CONCLUSION
(As the importance of the Internet in terms of commercial viability and presence has grown, it has become vital that trademark holders monitor domain name use in connection with its marks and take all reasonable steps to vigilantly protect its interests. As with all other areas of use, trademark owners must be sure that their trademark rights are not being infringed or becoming diluted or generic. It must always be kept in mind that trademarks can be lost through abandonment when the owner does not take action to maintain control of his mark. See, e.g., 15 U.S.C. §1115(b)(2), §1127, as well as, Abdul-Jabbar v. General Motors Corp. (9th Cir. 1996) 85 F.3d 407, 411 (“the law ceases to protect the owner of an abandoned mark. ... Accordingly, courts have held that an unused mark may not be held in abeyance by its original owner.”)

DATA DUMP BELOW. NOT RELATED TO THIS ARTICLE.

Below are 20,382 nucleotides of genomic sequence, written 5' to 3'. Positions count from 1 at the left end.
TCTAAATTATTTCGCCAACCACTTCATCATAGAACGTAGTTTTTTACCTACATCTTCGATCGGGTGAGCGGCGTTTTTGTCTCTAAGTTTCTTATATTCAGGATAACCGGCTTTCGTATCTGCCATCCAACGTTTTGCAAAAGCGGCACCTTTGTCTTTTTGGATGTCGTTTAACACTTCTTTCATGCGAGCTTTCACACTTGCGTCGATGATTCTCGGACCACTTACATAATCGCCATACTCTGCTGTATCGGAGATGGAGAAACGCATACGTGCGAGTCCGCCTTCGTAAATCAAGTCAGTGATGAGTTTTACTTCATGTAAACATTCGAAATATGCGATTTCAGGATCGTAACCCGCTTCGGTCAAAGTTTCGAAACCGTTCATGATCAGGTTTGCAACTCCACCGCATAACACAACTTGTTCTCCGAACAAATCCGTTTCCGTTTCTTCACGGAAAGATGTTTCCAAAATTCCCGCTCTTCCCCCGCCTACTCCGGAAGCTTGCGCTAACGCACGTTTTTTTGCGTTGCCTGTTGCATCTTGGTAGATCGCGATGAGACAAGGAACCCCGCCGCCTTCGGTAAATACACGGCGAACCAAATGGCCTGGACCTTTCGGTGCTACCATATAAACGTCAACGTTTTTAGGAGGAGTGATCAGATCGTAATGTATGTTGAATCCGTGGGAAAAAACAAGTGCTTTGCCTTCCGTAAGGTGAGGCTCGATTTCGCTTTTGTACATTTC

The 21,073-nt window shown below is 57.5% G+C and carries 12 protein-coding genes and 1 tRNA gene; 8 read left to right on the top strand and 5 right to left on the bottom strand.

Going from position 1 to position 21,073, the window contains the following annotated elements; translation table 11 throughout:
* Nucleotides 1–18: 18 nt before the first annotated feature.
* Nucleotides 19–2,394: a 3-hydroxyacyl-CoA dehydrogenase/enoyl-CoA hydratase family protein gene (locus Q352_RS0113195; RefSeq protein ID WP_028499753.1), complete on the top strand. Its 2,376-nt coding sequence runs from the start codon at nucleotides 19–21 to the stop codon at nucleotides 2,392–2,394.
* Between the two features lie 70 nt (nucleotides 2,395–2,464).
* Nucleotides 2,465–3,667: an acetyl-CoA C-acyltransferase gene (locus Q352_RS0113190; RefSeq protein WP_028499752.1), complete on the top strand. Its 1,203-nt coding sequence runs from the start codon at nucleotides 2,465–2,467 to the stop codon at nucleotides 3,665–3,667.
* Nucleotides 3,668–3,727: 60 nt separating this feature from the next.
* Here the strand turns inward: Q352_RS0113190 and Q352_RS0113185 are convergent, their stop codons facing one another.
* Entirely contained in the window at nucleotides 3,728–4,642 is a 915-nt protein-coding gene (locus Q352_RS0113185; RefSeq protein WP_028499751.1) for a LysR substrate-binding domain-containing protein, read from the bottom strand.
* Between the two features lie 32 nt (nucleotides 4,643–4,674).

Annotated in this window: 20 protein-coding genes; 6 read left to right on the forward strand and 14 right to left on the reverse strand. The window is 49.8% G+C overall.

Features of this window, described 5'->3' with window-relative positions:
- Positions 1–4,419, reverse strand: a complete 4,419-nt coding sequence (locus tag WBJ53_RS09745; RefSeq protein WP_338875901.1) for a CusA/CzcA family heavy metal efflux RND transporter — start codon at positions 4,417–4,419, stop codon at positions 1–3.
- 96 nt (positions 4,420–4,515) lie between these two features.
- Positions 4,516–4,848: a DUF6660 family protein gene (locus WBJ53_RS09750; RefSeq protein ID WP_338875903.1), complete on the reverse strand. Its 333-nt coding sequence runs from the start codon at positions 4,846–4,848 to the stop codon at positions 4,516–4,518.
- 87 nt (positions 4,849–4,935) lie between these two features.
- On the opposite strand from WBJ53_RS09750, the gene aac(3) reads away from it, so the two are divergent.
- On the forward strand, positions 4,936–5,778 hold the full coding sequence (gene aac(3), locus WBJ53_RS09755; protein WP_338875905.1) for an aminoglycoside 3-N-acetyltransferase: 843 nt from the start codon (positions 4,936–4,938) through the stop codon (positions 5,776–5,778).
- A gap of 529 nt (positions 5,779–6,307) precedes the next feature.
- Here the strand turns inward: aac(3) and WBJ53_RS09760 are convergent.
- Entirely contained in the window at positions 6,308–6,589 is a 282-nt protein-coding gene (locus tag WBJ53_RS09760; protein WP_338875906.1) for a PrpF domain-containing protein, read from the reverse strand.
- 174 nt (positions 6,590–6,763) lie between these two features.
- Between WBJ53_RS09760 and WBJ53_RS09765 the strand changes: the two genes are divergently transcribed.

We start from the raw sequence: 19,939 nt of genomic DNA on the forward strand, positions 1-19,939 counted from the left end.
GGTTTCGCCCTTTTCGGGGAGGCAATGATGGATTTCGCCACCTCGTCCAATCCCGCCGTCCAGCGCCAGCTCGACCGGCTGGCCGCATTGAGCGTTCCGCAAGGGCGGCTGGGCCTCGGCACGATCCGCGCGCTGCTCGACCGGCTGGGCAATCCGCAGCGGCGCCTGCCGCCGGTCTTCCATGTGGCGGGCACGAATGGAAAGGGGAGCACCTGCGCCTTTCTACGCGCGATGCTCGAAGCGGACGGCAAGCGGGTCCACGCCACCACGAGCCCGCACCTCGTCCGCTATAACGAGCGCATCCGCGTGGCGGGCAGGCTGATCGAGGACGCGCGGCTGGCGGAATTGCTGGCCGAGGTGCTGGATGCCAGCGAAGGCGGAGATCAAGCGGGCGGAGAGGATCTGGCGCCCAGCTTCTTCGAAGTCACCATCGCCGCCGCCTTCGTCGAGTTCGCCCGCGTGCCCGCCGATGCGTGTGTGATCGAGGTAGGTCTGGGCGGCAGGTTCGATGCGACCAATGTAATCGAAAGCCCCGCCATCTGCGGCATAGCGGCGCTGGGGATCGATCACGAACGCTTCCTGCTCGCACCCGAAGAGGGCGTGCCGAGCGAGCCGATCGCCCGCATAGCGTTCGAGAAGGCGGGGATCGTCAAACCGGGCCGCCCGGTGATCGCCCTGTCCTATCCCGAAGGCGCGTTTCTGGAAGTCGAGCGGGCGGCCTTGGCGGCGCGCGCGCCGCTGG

An argument might be made that the failure to register the mark as a domain name with a particular Top Level Domain is tantamount to abandoning the mark with respect to that Top Level Domain. Thus, one strategy for consideration is for trademark holders to register their mark as a domain name in all of the commercially available generic Top Level Domains and other ICANN approved Top Level domains. Doing so will avoid confusion, dilution and possible abandonment of the mark. Additionally, it may be prudent for a mark holder to register misspellings and/or hyphenated versions of the mark so as to avoid potential harm from typosquatters, those who register trademarks in forms containing typographical errors.